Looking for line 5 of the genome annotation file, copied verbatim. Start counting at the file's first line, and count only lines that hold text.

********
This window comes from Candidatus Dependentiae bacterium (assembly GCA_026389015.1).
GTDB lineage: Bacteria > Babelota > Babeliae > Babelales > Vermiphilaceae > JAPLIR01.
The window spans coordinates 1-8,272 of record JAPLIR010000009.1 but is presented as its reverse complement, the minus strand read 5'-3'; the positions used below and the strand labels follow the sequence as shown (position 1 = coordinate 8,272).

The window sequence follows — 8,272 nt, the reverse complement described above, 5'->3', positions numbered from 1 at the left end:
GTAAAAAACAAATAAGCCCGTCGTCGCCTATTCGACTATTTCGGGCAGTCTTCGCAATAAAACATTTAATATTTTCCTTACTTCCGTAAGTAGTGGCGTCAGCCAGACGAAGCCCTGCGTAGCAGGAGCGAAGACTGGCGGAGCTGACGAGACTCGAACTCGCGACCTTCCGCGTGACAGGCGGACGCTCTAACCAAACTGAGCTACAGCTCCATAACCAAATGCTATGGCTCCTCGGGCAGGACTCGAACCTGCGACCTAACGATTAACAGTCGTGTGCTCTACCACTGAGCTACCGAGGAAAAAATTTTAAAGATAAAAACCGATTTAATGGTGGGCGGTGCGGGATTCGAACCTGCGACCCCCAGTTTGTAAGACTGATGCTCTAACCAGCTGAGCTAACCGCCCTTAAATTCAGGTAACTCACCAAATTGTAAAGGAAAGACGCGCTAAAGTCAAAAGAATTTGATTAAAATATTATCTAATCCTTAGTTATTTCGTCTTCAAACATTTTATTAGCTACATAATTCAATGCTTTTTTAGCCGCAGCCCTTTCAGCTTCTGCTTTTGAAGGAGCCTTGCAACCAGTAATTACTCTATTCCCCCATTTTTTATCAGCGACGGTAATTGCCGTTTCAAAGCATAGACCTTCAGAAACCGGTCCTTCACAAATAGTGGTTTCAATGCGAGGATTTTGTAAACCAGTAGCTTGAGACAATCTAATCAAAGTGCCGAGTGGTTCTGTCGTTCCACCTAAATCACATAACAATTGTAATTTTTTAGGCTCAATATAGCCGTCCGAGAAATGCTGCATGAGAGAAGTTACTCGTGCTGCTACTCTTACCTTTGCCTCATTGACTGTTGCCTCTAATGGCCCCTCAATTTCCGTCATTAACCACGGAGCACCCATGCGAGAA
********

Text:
GTAAAAAACAAATAAGCCCGTCGTCGCCTATTCGACTATTTCGGGCAGTCTTCGCAATAAAACATTTAATATTTTCCTTACTTCCGTAAGTAGTGGCGTCAGCCAGACGAAGCCCTGCGTAGCAGGAGCGAAGACTGGCGGAGCTGACGAGACTCGAACTCGCGACCTTCCGCGTGACAGGCGGACGCTCTAACCAAACTGAGCTACAGCTCCATAACCAAATGCTATGGCTCCTCGGGCAGGACTCGAACCTGCGACCTAACGATTAACAGTCGTGTGCTCTACCACTGAGCTACCGAGGAAAAAATTTTAAAGATAAAAACCGATTTAATGGTGGGCGGTGCGGGATTCGAACCTGCGACCCCCAGTTTGTAAGACTGATGCTCTAACCAGCTGAGCTAACCGCCCTTAAATTCAGGTAACTCACCAAATTGTAAAGGAAAGACGCGCTAAAGTCAAAAGAATTTGATTAAAATATTATCTAATCCTTAGTTATTTCGTCTTCAAACATTTTATTAGCTACATAATTCAATGCTTTTTTAGCCGCAGCCCTTTCAGCTTCTGCTTTTGAAGGAGCCTTGCAACCAGTAATTACTCTATTCCCCCATTTTTTATCAGCGACGGTAATTGCCGTTTCAAAGCATAGACCTTCAGAAACCGGTCCTTCACAAATAGTGGTTTCAATGCGAGGATTTTGTAAACCAGTAGCTTGAGACAATCTAATCAAAGTGCCGAGTGGTTCTGTCGTTCCACCTAAATCACATAACAATTGTAATTTTTTAGGCTCAATATAGCCGTCCGAGAAATGCTGCATGAGAGAAGTTACTCGTGCTGCTACTCTTACCTTTGCCTCATTGACTGTTGCCTCTAATGGCCCCTCAATTTCCGTCATTAACCACGGAGCACCCATGCGAGAA